One of the biggest challenges facing school-teachers today is having to overcome language barriers in the classroom. The UK school system has a steadily growing number of pupils for whom English is not their native language. Fortunately, as the UK becomes more and more multicultural, steps have been taken to try and ensure that all students - regardless of nationality or language - receive the same level of education. It's not always an easy task, but advances are being made.
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Statistics in the school
It's important to note why, exactly, there is an ever-expanding requirement on the part of the UK Government's Department for Education to further the teaching process for pupils who fall under the category of what is termed EAL, or English as an Additional Language. As of 2012, the number of schools in the UK where English is the minority language is in excess of 1,500. In terms of numbers of pupils, this amounts to more than one million. Urdu, Polish, and Punjabi are among the languages that are on the rise and, in some schools, more prevalent than English.
Why both languages count
With an expanding level of multiculturalism in UK schools, what steps are being taken to ensure that those children for whom English is a second language don't get left behind? It might be assumed by many that trying to teach students to embrace the English language, and leave their native-tongue behind, would be the best approach. It is not. Studies undertaken by the Centre of Economic Research and Teaching have demonstrated that when pupils are encouraged by their teachers to use both languages, they invariably grasps the new language at a faster pace.
Software becomes a success
Technology is playing a major role in helping teachers to overcome language barriers in the classroom, too. As an example, a Nottingham-based company, Resource Education, provides a piece of educational software called Talk-2-Talk which is designed to help EAL students obtain a greater grasp of English. It is not a program that teaches language as such. Rather, Talk-2-Talk gives the user the opportunity to install both English and second-language software of their choice onto a computer and increase their knowledge of a new language in easy fashion. And the second-languages that Resource Education offers are many, including Gujarati, Urdu, and Polish.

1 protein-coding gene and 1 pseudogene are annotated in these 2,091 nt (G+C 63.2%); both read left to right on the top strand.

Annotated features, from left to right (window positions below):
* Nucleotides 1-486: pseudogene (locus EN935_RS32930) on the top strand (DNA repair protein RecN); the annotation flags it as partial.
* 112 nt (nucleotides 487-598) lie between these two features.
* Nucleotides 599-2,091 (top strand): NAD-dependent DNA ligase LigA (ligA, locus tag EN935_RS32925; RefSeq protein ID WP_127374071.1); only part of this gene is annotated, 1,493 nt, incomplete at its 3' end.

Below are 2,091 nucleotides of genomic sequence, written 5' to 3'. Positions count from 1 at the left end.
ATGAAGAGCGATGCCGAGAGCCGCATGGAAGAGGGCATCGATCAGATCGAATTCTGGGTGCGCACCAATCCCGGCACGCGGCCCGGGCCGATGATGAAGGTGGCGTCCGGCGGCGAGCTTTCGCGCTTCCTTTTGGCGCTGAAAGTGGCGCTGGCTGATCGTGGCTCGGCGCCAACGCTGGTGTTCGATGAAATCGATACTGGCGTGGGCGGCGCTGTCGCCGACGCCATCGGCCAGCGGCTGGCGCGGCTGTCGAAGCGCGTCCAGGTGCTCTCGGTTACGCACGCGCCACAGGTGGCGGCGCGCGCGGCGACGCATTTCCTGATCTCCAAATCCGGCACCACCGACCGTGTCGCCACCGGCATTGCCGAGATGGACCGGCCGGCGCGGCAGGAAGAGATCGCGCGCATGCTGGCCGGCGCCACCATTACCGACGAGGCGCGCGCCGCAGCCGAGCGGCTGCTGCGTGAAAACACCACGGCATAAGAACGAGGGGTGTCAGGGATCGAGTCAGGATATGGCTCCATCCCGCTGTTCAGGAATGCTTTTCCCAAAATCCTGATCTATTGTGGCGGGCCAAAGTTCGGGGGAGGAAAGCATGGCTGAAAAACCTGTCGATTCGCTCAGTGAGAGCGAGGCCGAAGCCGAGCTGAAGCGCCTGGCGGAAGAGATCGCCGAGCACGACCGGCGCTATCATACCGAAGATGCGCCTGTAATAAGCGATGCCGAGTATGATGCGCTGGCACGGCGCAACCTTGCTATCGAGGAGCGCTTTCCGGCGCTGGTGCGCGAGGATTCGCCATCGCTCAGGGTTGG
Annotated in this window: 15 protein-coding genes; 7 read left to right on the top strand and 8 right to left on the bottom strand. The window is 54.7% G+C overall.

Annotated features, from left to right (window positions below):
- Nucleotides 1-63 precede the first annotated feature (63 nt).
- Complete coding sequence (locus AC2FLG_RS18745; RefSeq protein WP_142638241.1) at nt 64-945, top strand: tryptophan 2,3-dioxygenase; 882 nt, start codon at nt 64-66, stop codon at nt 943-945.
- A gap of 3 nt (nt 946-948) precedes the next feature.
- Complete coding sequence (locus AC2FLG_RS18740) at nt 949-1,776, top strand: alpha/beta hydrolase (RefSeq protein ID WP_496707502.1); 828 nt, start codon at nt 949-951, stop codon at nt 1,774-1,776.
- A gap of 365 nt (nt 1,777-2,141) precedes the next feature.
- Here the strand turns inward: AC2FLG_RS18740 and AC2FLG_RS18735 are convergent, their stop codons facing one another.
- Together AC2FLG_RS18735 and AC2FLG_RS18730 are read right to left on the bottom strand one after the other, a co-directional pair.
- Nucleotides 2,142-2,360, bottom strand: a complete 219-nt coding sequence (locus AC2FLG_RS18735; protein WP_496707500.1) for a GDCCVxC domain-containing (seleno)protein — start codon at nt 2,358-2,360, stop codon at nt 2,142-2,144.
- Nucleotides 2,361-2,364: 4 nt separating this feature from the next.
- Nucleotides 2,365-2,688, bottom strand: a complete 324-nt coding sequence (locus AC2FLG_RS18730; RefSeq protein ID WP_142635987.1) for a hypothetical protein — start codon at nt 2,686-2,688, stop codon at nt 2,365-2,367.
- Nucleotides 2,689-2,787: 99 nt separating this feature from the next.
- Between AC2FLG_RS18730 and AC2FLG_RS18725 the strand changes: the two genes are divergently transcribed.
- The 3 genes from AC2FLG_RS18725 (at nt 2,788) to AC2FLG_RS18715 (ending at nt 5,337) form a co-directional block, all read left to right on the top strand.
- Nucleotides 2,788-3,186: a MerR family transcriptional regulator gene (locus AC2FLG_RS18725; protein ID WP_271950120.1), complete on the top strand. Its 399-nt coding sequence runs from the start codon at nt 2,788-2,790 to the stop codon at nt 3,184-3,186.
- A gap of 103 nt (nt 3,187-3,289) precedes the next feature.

Literal language translation technology is also a growing presence in the UK classroom. It's also making the job of the teacher easier. There are numerous programs today, such as Translate Personal, Ace Translator, and Babylon, that provide the user with the ability to translate online-text to a highly significant degree. And, given that computers play a major role in classrooms today, the ability of an EAL student to be able to convert web-content, an email, or a Word document from first-language to second-language, and vice-versa, is of paramount importance. Of course, language translation programs should not be viewed as the be-all and end-all when it comes to EAL issues. But, they can assist the user in attaining a quicker grasp of a new language.
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